My Salon magazine story Friday about the mysterious rectangular bulge in Bush's suit jacket during the first debate ( What's that Bulge?(Oct. 16, 2003) ), which had been rocketing around the Internet on blogsites in the days after the debate, has crossed over into at least some of the corporate media now, with articles appearing Saturday in both the New York Times (The Mysterious Bulge, Oct. 9, 2004) ) and the Washington Post ( Bulge Under President's Coat in First Debate Stirs Speculation, Oct. 9, 2004) ).
While the White House and the Bush campaign both repeatedly blew me off over several days of calls when I tried to elicit some explanation from them for the obvious object under his jacket between his shoulder blades, the Times and Post had better luck. According to the Times, the campaign first tried to claim that the photo run in Salon and on the web was "doctored."
When they were forced to admit that the image of the object was clear in the video feeds available direct for C-Span and other broadcasters of the original videotape of the debate, they changed their story, according to the paper, suggesting that it was a wrinkle. Even the Times itself noted that they failed to explain why the wrinkle had a rectangular shape.
The most important piece of information obtained by the Times reporter was a statement by the Bush campaign that the president was not wearing a bullet-proof vest during the debate appearance--one of the most widely offered alternative explanations for the bulge in the jacket.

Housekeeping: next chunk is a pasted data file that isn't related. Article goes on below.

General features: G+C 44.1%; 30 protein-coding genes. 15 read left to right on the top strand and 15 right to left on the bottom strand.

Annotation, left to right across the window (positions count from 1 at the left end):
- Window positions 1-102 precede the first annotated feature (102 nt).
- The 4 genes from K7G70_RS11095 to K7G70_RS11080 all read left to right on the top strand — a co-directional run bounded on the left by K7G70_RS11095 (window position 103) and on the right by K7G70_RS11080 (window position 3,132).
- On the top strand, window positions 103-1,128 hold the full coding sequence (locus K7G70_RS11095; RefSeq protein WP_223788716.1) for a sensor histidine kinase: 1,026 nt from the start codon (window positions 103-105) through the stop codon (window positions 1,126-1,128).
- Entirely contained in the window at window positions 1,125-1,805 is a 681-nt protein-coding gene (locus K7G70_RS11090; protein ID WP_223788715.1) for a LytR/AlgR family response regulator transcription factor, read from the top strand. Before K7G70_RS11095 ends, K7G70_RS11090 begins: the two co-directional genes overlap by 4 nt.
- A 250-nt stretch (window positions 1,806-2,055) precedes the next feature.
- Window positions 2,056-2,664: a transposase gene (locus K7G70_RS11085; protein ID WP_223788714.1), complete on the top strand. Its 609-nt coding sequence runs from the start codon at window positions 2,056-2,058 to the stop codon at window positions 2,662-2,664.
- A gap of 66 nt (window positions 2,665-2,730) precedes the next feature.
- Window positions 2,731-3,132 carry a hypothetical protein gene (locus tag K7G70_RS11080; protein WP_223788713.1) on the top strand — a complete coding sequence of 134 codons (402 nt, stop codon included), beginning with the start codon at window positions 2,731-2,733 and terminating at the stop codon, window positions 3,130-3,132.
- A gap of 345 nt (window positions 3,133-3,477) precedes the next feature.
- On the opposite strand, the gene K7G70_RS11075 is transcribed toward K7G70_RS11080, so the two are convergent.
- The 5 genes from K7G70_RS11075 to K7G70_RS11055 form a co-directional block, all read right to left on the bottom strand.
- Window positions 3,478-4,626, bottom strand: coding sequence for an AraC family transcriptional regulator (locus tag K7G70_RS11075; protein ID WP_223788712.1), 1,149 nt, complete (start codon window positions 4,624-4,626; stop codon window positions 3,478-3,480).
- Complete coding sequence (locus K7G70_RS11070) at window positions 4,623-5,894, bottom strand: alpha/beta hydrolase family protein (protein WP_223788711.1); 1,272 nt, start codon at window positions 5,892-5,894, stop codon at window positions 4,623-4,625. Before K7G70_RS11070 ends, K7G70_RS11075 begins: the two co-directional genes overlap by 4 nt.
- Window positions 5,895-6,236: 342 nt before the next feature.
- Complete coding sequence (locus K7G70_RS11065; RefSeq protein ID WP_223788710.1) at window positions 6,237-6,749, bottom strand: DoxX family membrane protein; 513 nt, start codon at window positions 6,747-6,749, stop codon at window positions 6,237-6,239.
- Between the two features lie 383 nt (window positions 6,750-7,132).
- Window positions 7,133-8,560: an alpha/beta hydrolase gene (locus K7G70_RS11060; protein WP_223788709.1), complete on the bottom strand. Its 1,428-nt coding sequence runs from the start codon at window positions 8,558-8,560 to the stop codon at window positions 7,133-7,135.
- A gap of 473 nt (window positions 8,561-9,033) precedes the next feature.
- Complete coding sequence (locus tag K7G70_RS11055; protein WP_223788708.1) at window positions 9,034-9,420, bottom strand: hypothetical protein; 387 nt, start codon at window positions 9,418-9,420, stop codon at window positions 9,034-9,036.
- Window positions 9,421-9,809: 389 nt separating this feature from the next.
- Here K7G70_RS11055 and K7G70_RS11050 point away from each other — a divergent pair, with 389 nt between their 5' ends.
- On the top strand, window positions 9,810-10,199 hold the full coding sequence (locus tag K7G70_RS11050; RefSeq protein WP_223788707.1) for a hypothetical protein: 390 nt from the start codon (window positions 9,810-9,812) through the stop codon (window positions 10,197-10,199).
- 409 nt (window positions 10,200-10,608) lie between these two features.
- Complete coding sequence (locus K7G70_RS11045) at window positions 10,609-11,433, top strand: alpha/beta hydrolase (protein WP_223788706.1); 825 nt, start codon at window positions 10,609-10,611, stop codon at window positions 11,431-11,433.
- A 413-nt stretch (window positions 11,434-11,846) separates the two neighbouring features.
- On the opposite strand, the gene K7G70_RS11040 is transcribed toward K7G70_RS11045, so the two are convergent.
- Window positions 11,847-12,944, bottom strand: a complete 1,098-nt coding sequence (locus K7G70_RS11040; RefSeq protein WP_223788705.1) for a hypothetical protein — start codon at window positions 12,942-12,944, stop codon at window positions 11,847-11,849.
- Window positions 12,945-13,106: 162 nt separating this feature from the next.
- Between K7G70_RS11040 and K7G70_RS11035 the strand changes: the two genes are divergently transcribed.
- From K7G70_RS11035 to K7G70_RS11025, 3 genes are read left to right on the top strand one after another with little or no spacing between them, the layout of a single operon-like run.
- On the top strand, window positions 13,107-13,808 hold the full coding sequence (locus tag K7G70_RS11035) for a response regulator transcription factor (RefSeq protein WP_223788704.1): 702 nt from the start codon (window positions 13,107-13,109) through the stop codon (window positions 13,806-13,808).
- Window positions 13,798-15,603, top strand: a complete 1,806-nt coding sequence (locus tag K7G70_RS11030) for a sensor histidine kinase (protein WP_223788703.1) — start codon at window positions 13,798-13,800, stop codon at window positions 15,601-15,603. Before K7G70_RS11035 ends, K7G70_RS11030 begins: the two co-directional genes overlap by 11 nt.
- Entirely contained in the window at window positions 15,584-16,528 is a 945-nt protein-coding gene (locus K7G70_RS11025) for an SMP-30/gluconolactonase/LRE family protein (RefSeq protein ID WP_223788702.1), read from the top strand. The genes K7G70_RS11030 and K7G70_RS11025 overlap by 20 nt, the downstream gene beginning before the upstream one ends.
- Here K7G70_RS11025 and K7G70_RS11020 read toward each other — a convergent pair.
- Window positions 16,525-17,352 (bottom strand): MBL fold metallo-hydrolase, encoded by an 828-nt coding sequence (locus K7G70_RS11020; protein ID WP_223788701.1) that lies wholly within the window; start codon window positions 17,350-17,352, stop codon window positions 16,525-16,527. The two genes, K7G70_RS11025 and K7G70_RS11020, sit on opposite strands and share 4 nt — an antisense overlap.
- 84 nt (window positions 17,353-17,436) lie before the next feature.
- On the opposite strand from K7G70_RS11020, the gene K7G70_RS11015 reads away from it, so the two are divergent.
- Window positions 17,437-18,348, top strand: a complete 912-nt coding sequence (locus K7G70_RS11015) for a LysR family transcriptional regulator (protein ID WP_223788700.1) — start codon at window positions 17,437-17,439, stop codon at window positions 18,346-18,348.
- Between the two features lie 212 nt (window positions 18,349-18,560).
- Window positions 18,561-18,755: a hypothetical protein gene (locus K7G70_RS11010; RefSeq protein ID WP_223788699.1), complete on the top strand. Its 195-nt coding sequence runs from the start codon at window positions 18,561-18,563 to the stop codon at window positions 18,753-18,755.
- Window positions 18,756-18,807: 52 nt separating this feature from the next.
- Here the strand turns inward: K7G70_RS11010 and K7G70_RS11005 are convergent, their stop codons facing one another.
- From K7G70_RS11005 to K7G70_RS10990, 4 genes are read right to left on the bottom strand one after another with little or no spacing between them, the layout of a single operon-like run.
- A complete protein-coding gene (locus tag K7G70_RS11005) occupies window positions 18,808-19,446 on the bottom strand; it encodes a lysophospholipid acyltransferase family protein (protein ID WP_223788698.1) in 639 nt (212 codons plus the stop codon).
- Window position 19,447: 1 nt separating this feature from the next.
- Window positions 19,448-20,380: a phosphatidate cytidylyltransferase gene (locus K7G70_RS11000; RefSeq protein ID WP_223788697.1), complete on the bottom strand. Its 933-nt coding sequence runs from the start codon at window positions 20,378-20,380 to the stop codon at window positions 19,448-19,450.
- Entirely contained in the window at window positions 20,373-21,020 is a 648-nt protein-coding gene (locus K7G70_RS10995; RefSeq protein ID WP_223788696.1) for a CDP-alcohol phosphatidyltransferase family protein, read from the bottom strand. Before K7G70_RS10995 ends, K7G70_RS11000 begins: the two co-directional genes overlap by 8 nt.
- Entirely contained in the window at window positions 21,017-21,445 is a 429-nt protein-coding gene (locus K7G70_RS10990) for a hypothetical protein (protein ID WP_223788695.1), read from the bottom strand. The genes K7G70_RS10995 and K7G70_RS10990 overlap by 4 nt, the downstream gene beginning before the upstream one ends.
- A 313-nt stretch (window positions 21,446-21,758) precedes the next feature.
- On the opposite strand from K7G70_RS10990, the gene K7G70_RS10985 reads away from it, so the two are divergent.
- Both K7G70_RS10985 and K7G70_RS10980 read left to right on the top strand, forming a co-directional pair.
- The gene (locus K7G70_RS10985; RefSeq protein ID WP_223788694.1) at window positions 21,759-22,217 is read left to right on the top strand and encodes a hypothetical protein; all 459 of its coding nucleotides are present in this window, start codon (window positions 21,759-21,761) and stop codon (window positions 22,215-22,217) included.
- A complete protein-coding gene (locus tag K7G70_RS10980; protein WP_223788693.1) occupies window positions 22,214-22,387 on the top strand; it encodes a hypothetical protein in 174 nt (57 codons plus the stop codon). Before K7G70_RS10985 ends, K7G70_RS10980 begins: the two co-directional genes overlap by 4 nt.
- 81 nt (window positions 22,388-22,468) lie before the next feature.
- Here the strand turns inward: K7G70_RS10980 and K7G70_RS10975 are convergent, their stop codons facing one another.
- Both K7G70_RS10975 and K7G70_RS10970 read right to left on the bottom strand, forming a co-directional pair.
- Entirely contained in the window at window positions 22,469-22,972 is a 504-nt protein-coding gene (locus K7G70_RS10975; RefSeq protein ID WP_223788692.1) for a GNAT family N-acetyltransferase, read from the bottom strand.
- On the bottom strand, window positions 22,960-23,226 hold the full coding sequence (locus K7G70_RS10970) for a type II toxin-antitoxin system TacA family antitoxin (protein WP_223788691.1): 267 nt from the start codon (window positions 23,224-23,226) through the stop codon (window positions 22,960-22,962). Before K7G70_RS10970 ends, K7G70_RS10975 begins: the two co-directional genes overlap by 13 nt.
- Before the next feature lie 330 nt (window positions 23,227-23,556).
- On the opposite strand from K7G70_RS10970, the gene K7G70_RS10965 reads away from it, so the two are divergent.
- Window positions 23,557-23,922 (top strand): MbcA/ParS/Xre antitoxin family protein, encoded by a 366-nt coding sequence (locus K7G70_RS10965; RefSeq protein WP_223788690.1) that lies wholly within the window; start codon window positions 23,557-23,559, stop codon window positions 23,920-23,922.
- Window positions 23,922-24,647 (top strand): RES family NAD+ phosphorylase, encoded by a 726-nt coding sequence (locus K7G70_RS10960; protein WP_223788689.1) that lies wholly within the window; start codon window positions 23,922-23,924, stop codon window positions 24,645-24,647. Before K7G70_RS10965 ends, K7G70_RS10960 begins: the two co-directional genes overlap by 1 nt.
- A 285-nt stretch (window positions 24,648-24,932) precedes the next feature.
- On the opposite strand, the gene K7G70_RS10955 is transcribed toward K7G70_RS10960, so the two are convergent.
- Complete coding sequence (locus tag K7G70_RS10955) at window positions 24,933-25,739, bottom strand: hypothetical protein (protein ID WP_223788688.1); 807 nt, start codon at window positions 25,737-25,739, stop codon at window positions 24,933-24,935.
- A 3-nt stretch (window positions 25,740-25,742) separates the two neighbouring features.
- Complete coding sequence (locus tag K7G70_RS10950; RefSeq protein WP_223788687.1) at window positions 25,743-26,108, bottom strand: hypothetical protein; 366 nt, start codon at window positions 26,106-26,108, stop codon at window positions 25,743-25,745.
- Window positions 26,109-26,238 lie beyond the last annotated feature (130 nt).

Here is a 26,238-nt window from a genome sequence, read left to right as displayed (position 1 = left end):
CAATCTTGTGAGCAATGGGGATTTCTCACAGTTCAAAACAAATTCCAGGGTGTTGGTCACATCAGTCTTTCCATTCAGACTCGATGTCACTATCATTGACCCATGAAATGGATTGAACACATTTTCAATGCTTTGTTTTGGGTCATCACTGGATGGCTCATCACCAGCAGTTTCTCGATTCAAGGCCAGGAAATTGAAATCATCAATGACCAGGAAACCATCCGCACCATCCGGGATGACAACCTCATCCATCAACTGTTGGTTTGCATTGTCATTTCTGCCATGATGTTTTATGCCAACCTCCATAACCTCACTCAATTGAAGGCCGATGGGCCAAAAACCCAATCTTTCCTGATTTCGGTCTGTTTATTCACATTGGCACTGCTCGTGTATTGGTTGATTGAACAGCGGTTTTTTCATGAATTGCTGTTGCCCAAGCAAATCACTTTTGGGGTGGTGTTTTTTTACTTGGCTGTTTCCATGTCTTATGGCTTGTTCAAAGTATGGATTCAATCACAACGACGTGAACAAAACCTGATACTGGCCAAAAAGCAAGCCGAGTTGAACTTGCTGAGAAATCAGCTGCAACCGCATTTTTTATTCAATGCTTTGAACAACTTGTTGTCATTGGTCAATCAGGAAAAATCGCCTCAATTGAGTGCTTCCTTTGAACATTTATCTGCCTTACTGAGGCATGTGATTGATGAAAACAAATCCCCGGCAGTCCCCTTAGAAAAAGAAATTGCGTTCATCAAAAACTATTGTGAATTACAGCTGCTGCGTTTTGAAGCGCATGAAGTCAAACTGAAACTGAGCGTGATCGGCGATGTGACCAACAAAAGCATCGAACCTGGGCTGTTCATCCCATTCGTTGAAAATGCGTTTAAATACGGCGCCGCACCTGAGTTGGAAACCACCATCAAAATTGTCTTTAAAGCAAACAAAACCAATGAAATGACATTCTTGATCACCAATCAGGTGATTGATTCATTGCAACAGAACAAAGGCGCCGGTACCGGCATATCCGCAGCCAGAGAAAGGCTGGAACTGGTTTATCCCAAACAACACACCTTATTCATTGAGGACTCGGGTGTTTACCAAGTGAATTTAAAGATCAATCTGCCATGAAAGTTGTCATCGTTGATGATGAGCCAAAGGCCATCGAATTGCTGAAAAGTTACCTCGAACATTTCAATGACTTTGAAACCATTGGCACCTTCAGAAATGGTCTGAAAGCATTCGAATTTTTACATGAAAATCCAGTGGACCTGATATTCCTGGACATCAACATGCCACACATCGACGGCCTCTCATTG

The Post quoted administration spokespeople as trying to disparage the story by making fun of it, suggesting that people who thought the president was getting tips via a hidden receiver in his ear duct were like Kennedy conspiracy theorists.
That said, the best evidence that something untoward was under the president's jacket last week is that it had disappeared by Friday night at the second debate.
The president was wearing a different, olive-colored jacket, which some people noted was not particularly well fitted (the sleeves appeared a little long and the back was a bit wrinkled--both odd for a president in one of the key appearances of his presidency).
So was the president wired for debate number two? Many observers suspect he was not, both because, if he was wired last week and suspicions were raised, it would have been dangerous to attempt the strategy again this time, when everyone would be watching, and because his performance was so poor. Recall that the president on at least two occasions ran out of things to say, that he repeated himself several times and even fell back on his "hard work" theme, which had been mocked so badly after the first debate, and that he was completely stumped when Kerry embarrassed him with information drawn from his 2001 tax return, showing he had claimed to be the owner of a timber farm on the basis of dollars in profits from some tax dodge.
At this point, the story seems unlikely to go away. Speculation that the president is getting secret help via an electronic transmission will not be squelched by feeble White House and Bush campaign denials, unless the president is willing to be searched before his third and last debate appearance next Wednesday (don’t bet on it).
Meanwhile, as my 20-year-old daughter points out to me, the matter of whether or not Bush is channeling Karl Rove is really not the issue, and in fact may be a diversion. The real issue, as she correctly argues, is what the Bush administration is doing and will do if he is re-elected.
For the rest of this column, please go (at no charge) to This Can't Be Happening! .